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Use the AWS Framework for Migration into AWS Cloud

The AWS Well-Architected Framework is used by Cloud Architects to plan, migrate, transform, and operate their workloads on AWS. Migrating your applications and servers from Data Centers into the AWS Cloud requires a specific approach and is different for all clients. But thanks to the AWS Well-Architected Framework, here at ConvergeOne we have the necessary tools and knowledge to access your applications/servers’ environments and design solutions that use the Five Pillars of the AWS Well-Architected Framework.

These five pillars should not only be used for cloud migrations. They are crucial points of consideration when designing in the cloud, applications, and even physical Data Centers. Below is a break down of the five pillars and some of the key important points to consider when migrating to the AWS Cloud:

Operational Excellence Pillar

This pillar focuses on defining your organizational objectives and how your applications work today, and then identifying how we will prepare, operate, and evolve these objectives for the AWS Cloud. We will review how you operate in a physical Data Center and then help you modernize and manage your resources in the AWS Cloud. Modernization is the key factor in this pillar. The benefits it provides for your organization are amazing, and this allows for innovation to occur. For example, instead of manually updating hundreds of servers manually, you can now consider using more modernization infrastructure-as-code tools, such as Terraform, CloudFormation, or AWS Systems Manager. The ultimate goal in this pillar is to keep evolving and learning from failures while learning to automate your operations.

Security Pillar

I would consider this the most important pillar of all. The purpose of this pillar is to apply security at all layers/services as much as possible. When it comes to access for your users, you should implement the principle of least-privilege access to specific tools, with appropriate two factor authentication. You should also implement logging, traceability, and security resolution not only on your applications, but also for your AWS Account(s). One of the best features available in the AWS Cloud for EC2 servers is using tools that allow you to encrypt data at rest and transit and/or utilizing offline storage, which is crucial to preventing malware, ransomware, and malicious attacks. Tools like AWS WAF, Vendors IDS/IPS technology, Cloudtrail, Cloud logging, VPC logging, and security automation can also be developed and tested quickly with the AWS Cloud, as you can leverage pay-as-you-go models to validate which security tools work best for your organization.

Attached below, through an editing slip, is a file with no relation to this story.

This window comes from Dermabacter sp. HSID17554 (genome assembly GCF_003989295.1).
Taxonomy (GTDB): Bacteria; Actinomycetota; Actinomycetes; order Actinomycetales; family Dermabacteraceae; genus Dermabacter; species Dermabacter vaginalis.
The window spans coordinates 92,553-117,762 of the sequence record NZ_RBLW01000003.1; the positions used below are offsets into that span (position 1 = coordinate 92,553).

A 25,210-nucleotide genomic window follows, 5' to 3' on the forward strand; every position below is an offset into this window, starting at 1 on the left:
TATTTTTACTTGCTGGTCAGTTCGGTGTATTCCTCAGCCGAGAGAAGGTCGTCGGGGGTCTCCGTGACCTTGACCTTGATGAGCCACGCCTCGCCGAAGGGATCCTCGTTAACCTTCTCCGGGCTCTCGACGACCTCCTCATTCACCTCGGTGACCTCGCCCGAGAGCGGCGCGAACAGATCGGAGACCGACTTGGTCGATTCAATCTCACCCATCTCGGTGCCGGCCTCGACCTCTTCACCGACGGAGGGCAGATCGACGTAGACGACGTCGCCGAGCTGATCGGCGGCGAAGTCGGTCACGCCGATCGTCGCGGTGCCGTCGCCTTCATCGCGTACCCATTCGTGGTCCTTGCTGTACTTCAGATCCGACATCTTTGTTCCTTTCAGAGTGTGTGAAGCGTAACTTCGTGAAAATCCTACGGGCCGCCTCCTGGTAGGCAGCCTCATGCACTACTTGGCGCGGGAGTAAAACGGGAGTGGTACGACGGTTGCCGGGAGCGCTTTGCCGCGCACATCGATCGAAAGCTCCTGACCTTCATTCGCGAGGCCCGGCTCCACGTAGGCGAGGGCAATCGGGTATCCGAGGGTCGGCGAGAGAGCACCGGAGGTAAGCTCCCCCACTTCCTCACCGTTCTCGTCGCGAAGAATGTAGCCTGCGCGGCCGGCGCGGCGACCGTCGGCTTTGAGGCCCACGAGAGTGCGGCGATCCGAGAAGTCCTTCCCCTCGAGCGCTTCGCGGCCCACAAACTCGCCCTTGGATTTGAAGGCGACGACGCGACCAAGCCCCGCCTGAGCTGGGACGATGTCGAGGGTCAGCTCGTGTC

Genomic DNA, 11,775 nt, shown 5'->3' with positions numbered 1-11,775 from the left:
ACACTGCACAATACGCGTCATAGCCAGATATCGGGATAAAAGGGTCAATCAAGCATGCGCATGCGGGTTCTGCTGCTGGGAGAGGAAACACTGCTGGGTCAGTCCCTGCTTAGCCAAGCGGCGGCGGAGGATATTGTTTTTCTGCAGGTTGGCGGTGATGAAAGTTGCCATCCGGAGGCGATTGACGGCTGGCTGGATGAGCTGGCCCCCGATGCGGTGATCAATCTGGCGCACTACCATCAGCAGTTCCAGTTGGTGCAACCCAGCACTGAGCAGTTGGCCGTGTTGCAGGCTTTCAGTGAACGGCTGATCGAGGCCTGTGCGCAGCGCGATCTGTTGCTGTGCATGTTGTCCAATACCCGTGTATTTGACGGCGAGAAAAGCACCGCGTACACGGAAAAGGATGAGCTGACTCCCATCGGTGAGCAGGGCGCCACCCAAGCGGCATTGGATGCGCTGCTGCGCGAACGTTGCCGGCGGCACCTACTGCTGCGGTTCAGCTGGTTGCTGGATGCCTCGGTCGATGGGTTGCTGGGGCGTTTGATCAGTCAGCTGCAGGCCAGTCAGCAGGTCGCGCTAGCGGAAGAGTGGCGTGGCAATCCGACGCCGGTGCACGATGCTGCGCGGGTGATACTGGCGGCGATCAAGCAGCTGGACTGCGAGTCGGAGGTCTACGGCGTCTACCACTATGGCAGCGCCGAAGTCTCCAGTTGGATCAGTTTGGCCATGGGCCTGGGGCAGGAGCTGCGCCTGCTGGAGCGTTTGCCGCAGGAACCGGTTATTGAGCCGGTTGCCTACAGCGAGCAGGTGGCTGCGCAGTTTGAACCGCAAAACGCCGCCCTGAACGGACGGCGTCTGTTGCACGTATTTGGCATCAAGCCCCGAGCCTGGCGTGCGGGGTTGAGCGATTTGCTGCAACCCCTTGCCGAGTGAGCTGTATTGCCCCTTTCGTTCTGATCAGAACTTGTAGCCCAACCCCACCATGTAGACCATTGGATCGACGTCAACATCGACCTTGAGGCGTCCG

Reliability Pillar

This pillar focuses on providing resiliency for your workload to quickly recover from failures for business and customer demand. Some of the tools that can provide reliability would be leveraging resources in the AWS Cloud, such as building your VPC with High Availability in mind. For example, if running Active Directory in AWS on EC2 servers, you could deploy two AD servers in two separate Availity Zones within your VPC. You could also use backup tools like AWS Backup for managing backups in multiple accounts, or use a tool like Cloud Endure to replicate data into another region in case of complete region or physical Data Center outage(s). Lastly, consider using more AWS-managed tools (such as RDS) instead of hosting your own SQL EC2 servers, using AWS Managed AD and AWS Fargate, leveraging Route53 with weighted latency based DNS entries, and much more.